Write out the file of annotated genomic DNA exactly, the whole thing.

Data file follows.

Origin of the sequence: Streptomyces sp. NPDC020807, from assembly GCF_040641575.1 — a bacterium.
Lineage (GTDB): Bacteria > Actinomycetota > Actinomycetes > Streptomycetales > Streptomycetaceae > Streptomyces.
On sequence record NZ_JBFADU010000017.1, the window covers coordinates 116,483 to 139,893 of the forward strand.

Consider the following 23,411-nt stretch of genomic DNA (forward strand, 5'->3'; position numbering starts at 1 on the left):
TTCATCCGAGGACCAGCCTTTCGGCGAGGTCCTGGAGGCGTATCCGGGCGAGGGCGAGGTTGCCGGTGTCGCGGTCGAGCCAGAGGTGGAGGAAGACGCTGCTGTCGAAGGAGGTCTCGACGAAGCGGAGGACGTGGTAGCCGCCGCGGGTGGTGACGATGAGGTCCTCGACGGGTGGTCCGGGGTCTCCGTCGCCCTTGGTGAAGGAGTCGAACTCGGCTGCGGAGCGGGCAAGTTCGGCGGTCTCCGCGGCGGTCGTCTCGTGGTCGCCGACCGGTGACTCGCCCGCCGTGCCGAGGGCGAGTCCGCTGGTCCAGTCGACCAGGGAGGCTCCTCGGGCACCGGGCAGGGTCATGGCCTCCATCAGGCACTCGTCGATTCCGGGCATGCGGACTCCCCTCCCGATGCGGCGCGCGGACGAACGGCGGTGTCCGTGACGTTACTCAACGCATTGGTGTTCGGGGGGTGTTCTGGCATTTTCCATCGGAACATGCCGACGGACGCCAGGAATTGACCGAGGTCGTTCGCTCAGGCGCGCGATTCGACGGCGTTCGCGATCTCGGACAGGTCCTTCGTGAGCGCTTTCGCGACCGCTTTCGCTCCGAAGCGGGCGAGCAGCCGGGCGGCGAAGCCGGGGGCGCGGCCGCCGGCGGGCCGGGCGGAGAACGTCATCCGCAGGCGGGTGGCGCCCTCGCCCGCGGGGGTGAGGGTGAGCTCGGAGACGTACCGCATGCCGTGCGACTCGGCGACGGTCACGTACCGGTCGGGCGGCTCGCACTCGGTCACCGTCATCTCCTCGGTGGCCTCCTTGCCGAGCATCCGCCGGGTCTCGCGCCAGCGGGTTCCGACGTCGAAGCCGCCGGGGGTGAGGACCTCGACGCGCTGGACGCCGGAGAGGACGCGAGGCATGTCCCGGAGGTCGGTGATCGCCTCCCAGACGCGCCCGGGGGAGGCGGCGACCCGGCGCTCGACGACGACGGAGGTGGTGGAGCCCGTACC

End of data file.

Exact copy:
Origin of the sequence: Streptomyces sp. NPDC020807, from assembly GCF_040641575.1 — a bacterium.
Lineage (GTDB): Bacteria > Actinomycetota > Actinomycetes > Streptomycetales > Streptomycetaceae > Streptomyces.
On sequence record NZ_JBFADU010000017.1, the window covers coordinates 116,483 to 139,893 of the forward strand.

Consider the following 23,411-nt stretch of genomic DNA (forward strand, 5'->3'; position numbering starts at 1 on the left):
TTCATCCGAGGACCAGCCTTTCGGCGAGGTCCTGGAGGCGTATCCGGGCGAGGGCGAGGTTGCCGGTGTCGCGGTCGAGCCAGAGGTGGAGGAAGACGCTGCTGTCGAAGGAGGTCTCGACGAAGCGGAGGACGTGGTAGCCGCCGCGGGTGGTGACGATGAGGTCCTCGACGGGTGGTCCGGGGTCTCCGTCGCCCTTGGTGAAGGAGTCGAACTCGGCTGCGGAGCGGGCAAGTTCGGCGGTCTCCGCGGCGGTCGTCTCGTGGTCGCCGACCGGTGACTCGCCCGCCGTGCCGAGGGCGAGTCCGCTGGTCCAGTCGACCAGGGAGGCTCCTCGGGCACCGGGCAGGGTCATGGCCTCCATCAGGCACTCGTCGATTCCGGGCATGCGGACTCCCCTCCCGATGCGGCGCGCGGACGAACGGCGGTGTCCGTGACGTTACTCAACGCATTGGTGTTCGGGGGGTGTTCTGGCATTTTCCATCGGAACATGCCGACGGACGCCAGGAATTGACCGAGGTCGTTCGCTCAGGCGCGCGATTCGACGGCGTTCGCGATCTCGGACAGGTCCTTCGTGAGCGCTTTCGCGACCGCTTTCGCTCCGAAGCGGGCGAGCAGCCGGGCGGCGAAGCCGGGGGCGCGGCCGCCGGCGGGCCGGGCGGAGAACGTCATCCGCAGGCGGGTGGCGCCCTCGCCCGCGGGGGTGAGGGTGAGCTCGGAGACGTACCGCATGCCGTGCGACTCGGCGACGGTCACGTACCGGTCGGGCGGCTCGCACTCGGTCACCGTCATCTCCTCGGTGGCCTCCTTGCCGAGCATCCGCCGGGTCTCGCGCCAGCGGGTTCCGACGTCGAAGCCGCCGGGGGTGAGGACCTCGACGCGCTGGACGCCGGAGAGGACGCGAGGCATGTCCCGGAGGTCGGTGATCGCCTCCCAGACGCGCCCGGGGGAGGCGGCGACCCGGCGCTCGACGACGACGGAGGTGGTGGAGCCCGTACC